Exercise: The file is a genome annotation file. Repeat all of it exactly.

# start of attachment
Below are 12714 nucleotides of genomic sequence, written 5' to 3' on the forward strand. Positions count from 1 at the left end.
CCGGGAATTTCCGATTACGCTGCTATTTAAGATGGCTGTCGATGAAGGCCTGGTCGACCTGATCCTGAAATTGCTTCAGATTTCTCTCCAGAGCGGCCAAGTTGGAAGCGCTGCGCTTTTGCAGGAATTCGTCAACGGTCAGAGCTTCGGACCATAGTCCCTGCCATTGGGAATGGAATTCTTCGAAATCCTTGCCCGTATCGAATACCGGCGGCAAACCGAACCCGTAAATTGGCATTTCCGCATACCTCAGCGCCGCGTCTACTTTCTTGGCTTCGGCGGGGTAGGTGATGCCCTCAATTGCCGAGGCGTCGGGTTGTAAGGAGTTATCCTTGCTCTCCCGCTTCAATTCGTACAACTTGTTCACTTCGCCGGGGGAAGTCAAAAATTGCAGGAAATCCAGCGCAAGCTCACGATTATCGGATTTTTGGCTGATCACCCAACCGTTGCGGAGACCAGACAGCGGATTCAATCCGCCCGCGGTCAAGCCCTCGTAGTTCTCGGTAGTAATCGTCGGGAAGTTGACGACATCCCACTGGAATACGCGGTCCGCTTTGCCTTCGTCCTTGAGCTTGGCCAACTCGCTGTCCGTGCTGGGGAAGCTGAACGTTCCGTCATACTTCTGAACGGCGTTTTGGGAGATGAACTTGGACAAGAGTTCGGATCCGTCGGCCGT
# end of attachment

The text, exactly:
Below are 12714 nucleotides of genomic sequence, written 5' to 3' on the forward strand. Positions count from 1 at the left end.
CCGGGAATTTCCGATTACGCTGCTATTTAAGATGGCTGTCGATGAAGGCCTGGTCGACCTGATCCTGAAATTGCTTCAGATTTCTCTCCAGAGCGGCCAAGTTGGAAGCGCTGCGCTTTTGCAGGAATTCGTCAACGGTCAGAGCTTCGGACCATAGTCCCTGCCATTGGGAATGGAATTCTTCGAAATCCTTGCCCGTATCGAATACCGGCGGCAAACCGAACCCGTAAATTGGCATTTCCGCATACCTCAGCGCCGCGTCTACTTTCTTGGCTTCGGCGGGGTAGGTGATGCCCTCAATTGCCGAGGCGTCGGGTTGTAAGGAGTTATCCTTGCTCTCCCGCTTCAATTCGTACAACTTGTTCACTTCGCCGGGGGAAGTCAAAAATTGCAGGAAATCCAGCGCAAGCTCACGATTATCGGATTTTTGGCTGATCACCCAACCGTTGCGGAGACCAGACAGCGGATTCAATCCGCCCGCGGTCAAGCCCTCGTAGTTCTCGGTAGTAATCGTCGGGAAGTTGACGACATCCCACTGGAATACGCGGTCCGCTTTGCCTTCGTCCTTGAGCTTGGCCAACTCGCTGTCCGTGCTGGGGAAGCTGAACGTTCCGTCATACTTCTGAACGGCGTTTTGGGAGATGAACTTGGACAAGAGTTCGGATCCGTCGGCCGT